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Special Report

Religion, labor tap new energy as allies

NCR Staff

This is a different way of playing chicken: praying and singing in the Louisville, Ky., headquarters of Kentucky Fried Chicken -- praying and singing songs until KFC management agrees to meet with 600 Jobs for Justice activists outside.

On the Delmarva Peninsula on the East Coast, Jobs for Justice allies are meeting with Congressional representatives. There’s similar agitation in North Carolina, Virginia and West Virginia. These are representatives of religious denominations seeking changes in working conditions, pay and benefits on behalf of poultry workers.

The umbrella group for all this organizing and advocacy work is the Chicago-based National Interfaith Committee for Worker Justice.

The organization’s genesis is as peculiar, perhaps, as its purpose -- joining religion to the cause of labor. In the early ’90s, Kim Bobo’s grandmother left her $5,000. She took Ellen Garrett’s money and invested it in a venture that won’t show up in many portfolios -- she started a national interfaith committee for worker justice.

Even more foolish, depending on one’s point of view, with her husband’s encouragement, she also gave up half her day job to pursue the dream. Or mirage.

Her investment has grown to include more than 40 local groups nationwide.

Bobo -- today the mother of 4-year-old twins Eric and Benjamin -- thought at the start that all the major religious denominations had a person who worked full time on labor issues.


In her first attempt, she said, the Catholics helped her a bit. The U.S. Catholic Conference offered her the name of retired “labor priest” Msgr. George Higgins, but didn’t have his telephone number, and they gave her staffer Thomas Shellaburger’s name. He wears the Catholic Conference labor hat along with several others.

Actually Bobo had been spoiled. She had worked with interdenominational groups before as an organizer for Bread for the World throughout its first decade. Most religious groups did have a person assigned to the hunger issue. She’d simply presumed the same was true for labor. Back to the drawing board -- unabashed.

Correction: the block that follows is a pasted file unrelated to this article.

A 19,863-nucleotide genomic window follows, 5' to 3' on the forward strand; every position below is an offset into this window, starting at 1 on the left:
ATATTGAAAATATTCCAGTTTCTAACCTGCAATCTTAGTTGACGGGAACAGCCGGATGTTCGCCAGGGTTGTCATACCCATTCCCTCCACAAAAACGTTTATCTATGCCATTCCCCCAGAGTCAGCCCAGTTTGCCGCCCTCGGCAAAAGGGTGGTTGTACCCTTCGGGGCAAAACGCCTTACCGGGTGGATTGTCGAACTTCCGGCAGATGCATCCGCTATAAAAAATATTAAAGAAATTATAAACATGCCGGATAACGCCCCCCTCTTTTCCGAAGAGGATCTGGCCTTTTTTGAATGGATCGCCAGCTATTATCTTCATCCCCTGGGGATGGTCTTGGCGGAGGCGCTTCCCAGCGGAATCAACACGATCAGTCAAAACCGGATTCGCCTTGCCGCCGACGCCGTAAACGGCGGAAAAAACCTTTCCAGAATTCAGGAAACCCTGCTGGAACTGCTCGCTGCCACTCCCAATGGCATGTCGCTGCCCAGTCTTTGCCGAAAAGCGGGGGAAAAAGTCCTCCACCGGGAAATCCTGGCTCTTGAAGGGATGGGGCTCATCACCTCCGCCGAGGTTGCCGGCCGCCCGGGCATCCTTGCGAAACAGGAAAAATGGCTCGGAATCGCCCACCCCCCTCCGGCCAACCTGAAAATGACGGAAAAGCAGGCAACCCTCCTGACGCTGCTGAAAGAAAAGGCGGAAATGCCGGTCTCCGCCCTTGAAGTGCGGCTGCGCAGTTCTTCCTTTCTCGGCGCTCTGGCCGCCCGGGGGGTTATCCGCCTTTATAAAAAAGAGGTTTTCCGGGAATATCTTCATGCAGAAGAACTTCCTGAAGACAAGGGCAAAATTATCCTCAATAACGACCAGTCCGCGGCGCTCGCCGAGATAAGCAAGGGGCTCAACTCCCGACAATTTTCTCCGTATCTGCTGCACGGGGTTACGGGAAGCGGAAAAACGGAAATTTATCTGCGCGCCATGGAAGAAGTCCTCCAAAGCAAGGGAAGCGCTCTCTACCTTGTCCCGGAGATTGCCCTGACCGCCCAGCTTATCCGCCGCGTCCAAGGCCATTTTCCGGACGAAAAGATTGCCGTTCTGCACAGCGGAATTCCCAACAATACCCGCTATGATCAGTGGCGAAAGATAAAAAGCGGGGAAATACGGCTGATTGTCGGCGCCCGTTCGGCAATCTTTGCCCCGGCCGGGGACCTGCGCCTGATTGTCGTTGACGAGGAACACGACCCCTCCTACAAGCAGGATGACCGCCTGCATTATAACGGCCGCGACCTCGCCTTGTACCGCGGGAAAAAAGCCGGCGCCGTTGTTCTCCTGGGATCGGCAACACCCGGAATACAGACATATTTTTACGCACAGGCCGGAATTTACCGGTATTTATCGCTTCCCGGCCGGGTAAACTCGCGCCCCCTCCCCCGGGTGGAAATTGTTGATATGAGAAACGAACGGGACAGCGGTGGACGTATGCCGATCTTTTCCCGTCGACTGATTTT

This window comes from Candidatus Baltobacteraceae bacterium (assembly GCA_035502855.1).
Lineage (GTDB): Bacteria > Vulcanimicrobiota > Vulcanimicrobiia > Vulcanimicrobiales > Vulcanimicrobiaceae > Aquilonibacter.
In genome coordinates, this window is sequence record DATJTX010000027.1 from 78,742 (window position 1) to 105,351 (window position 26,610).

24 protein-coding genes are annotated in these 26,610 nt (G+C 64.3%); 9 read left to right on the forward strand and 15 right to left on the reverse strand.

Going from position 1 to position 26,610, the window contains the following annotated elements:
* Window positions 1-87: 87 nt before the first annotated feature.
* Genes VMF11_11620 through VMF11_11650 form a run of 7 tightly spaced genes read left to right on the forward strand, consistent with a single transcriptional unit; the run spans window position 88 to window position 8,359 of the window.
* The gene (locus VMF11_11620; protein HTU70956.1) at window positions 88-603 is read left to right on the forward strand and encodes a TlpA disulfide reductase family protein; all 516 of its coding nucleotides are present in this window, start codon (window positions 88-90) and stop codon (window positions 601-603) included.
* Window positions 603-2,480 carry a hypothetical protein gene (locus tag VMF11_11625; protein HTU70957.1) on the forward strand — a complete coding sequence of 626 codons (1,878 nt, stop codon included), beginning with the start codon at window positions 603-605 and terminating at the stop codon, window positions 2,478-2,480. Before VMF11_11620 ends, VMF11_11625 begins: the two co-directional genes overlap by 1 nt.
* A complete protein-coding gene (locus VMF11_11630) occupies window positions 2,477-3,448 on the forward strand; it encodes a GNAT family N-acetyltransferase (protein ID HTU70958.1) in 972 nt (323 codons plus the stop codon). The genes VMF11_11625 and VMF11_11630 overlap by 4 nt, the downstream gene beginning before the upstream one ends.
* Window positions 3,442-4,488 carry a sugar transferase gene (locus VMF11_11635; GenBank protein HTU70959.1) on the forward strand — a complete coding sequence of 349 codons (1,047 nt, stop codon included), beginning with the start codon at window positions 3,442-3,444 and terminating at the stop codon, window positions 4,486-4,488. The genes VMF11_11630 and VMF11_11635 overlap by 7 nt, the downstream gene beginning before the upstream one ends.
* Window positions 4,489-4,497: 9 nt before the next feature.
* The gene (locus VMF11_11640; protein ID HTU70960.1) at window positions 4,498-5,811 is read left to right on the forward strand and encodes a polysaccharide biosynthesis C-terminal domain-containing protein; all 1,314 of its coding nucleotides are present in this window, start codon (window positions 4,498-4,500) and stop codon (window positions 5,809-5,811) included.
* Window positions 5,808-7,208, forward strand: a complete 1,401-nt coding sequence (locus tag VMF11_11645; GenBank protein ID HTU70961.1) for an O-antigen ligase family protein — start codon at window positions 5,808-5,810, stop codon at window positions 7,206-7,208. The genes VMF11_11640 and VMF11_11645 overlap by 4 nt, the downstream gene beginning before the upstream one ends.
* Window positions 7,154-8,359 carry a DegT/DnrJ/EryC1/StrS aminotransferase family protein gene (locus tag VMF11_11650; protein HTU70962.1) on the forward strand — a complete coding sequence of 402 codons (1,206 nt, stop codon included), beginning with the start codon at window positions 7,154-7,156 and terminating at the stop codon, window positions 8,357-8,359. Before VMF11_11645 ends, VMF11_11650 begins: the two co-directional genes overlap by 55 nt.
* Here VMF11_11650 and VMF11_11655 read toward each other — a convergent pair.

Bobo is a Cincinnati native who holds a BA in religion from Barnard College and an MA in economics from the New School for Social Research, both in New York. She said she grew up in a “very evangelical and fundamentalist family.”

“I jokingly tell people I do this work because I memorized my Bible passages as a kid, but it’s actually true,” she said. “I’ve always taken seriously the call to be involved in doing justice to care for the poor.”

After Bread for the World, Bobo moved in 1986 to Chicago as a trainer of community organizers at the Saul Alinsky-founded Midwest Academy.

In 1990, during a large gathering of organizers, “someone talked about the Pittston coal miners strike. I sort of wandered up to an organizer and said, ‘What’s the religious community doing on this?’

He said, ‘A lot in southwest Virginia but nothing nationally.’ ”

Bobo said she’d try to organize something. On a national level, she failed.

Rebuffed, she concentrated on bringing together “religious folk in Chicago who would be intentional about supporting workers’ rights. And rebuilding some of those religion-labor ties.”

Time for a new alliance

By 1995 she was receiving calls from around the country asking, “Couldn’t we have one of these groups in our town?” Encouraged by reformer John Sweeney’s election as AFL-CIO president and sensing a new moment for a religion-labor alliance, Bobo took the plunge. First, with the agreement of her husband Stephen Coats, director of the U.S-Guatemala Labor Education Project, she determined that “we could probably live with half of my academy salary for a while.” With that decision, she began rounding up committed people in religion.